Index of content:
Volume 128, Issue 6, December 2010
- BIOACOUSTICS 
128(2010); http://dx.doi.org/10.1121/1.3504707View Description Hide Description
Bat echolocation is a dynamic behavior that allows for real-time adaptations in the timing and spectro-temporal design of sonar signals in response to a particular task and environment. To enable detailed, quantitative analyses of adaptive sonar behavior, echolocation call design was investigated in big brown bats, trained to rest on a stationary platform and track a tethered mealworm that approached from a starting distance of about 170 cm in the presence of a stationary sonar distracter. The distracter was presented at different angular offsets and distances from the bat. The results of this study show that the distance and the angular offset of the distracter influence sonarvocalization parameters of the big brown bat, Eptesicus fuscus. Specifically, the bat adjusted its call duration to the closer of two objects, distracter or insect target, and the magnitude of the adjustment depended on the angular offset of the distracter. In contrast, the bat consistently adjusted its call rate to the distance of the insect, even when this target was positioned behind the distracter. The results hold implications for understanding spatial information processing and perception by echolocation.
Auditory masking of a 10 kHz tone with environmental, comodulated, and Gaussian noise in bottlenose dolphins (Tursiops truncatus)128(2010); http://dx.doi.org/10.1121/1.3506367View Description Hide Description
The pattern of auditory masking derived from Gaussian noise is often cited and used to predict the detrimental effects of masking noise on marine mammals. However, environmental noise (both anthropogenic and natural) may not always be Gaussian distributed. Some noise sources are highly structured with complex amplitude fluctuations that extend across frequency regions, which are often termed comodulated noise. Recent evidence with bottlenose dolphins using comodulated noise demonstrated a significant release from masking compared to Gaussian maskers of the same bandwidth and pressure spectral density level, a result known as comodulation masking release. The present study demonstrates a pattern of masking where both temporally fluctuating comodulated noise and environmental noise produce lower masked thresholds compared to Gaussian noise of the same spectral density level and bandwidth. Furthermore, a threshold reduction or “masking release” occurred when the environmental noise bandwidth increased beyond a critical band. These results provide further evidence that conventional models of auditory masking using Gaussian maskers (i.e., the power spectrum model) do not fully describe the masking effects that occur in realistic environments.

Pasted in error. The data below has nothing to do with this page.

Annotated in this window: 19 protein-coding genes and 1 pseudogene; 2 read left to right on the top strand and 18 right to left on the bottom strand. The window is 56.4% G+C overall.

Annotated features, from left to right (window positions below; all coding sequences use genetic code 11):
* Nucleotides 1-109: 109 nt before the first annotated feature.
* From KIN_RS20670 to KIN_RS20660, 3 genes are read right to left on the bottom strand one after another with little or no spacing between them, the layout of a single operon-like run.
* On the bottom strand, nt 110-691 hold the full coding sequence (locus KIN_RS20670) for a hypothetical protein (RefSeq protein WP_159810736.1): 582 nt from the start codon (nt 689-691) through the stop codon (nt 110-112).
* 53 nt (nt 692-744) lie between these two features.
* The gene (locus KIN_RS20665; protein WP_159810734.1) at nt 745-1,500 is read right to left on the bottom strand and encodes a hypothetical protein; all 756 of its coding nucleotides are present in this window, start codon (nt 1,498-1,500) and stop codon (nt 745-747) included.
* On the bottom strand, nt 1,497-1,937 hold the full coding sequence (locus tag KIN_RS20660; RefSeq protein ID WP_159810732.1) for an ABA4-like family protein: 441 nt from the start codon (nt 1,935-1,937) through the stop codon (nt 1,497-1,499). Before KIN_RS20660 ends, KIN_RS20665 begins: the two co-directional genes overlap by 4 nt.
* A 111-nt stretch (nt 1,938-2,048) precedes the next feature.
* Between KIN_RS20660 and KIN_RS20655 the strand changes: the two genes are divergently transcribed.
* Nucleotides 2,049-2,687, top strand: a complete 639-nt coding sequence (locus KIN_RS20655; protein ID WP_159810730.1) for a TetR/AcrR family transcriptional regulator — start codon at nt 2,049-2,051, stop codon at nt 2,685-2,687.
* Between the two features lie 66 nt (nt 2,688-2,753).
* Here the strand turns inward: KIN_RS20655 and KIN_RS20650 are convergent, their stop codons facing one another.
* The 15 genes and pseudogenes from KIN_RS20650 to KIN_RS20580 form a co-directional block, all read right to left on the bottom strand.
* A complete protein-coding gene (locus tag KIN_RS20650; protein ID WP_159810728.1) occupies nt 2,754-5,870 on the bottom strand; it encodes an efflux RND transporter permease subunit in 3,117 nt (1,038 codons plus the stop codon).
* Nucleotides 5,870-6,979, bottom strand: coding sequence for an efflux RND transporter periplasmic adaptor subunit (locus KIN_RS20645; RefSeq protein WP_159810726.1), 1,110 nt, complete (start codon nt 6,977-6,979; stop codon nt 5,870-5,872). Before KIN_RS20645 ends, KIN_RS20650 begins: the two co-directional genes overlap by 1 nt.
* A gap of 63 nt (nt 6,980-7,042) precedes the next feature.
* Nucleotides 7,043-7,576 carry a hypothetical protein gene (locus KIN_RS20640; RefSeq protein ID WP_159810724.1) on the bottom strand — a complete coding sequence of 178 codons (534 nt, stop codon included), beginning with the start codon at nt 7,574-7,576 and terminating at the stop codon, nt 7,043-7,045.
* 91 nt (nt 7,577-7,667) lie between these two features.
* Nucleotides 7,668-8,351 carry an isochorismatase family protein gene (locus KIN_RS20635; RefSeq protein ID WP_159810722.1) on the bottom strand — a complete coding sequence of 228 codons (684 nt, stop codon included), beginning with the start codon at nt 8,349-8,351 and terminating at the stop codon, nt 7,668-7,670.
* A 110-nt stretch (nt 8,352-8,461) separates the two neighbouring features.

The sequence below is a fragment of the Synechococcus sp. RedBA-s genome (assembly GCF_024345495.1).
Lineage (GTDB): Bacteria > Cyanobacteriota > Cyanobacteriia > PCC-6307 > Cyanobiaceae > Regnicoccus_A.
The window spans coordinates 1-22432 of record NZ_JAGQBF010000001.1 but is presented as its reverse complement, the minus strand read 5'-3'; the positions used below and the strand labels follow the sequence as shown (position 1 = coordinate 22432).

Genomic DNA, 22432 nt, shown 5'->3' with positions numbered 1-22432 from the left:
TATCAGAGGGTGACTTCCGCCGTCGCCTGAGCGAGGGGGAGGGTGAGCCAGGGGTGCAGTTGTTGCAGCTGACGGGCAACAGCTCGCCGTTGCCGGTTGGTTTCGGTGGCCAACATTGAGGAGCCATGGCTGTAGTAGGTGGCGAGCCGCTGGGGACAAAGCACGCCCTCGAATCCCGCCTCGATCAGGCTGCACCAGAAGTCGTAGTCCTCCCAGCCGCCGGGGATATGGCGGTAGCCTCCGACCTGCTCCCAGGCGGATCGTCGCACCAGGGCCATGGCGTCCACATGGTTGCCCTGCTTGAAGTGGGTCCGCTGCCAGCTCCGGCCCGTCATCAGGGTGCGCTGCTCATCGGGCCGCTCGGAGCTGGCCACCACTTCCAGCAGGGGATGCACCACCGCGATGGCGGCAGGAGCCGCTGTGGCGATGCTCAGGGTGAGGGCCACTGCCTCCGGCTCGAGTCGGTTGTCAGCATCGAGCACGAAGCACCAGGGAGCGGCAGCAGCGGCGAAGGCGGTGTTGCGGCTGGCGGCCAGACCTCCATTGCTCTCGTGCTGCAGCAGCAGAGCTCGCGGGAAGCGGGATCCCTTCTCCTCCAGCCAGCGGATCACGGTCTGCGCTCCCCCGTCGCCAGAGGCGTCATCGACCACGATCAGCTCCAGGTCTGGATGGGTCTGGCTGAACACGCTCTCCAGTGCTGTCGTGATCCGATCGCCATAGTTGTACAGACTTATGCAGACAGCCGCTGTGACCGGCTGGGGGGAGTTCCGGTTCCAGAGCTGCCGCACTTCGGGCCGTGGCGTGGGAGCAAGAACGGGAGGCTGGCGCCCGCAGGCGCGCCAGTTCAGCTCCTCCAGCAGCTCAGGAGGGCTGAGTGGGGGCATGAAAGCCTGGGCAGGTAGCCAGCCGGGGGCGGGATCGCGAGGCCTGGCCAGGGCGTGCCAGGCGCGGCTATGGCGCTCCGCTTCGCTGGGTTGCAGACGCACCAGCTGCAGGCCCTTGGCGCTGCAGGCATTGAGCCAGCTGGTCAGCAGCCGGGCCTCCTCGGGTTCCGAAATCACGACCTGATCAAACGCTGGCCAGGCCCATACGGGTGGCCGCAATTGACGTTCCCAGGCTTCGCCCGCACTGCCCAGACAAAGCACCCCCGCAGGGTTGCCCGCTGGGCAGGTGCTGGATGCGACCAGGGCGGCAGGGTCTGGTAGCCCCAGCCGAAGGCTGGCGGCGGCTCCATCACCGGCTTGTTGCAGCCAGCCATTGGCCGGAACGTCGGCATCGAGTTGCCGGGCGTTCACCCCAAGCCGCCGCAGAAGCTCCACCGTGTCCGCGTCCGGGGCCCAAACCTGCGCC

128(2010); http://dx.doi.org/10.1121/1.3506378View Description Hide Description
Maintenance work on the harbor of Setúbal, in Portugal, required the removal of a 14-m deep rocky outcrop at the ship maneuver area, using about 35 kg of Gelamonite, a nitroglycerin-based high-explosive. This important harbor is located in the Sado estuary, a biologically rich environment and an important feeding area for a resident community of bottlenose dolphins. Using different safe range calculation models, a mitigation and monitoring plan was developed that minimized the risks of these underwater explosions for the dolphins. At our monitoring station, at 2 km from the demolition site, acoustic pressure levels in excess of 170 dB re 1 μPa (root-mean-square) were measured. Samples of dead fish collected at the site were indicative of shock trauma from the blasts.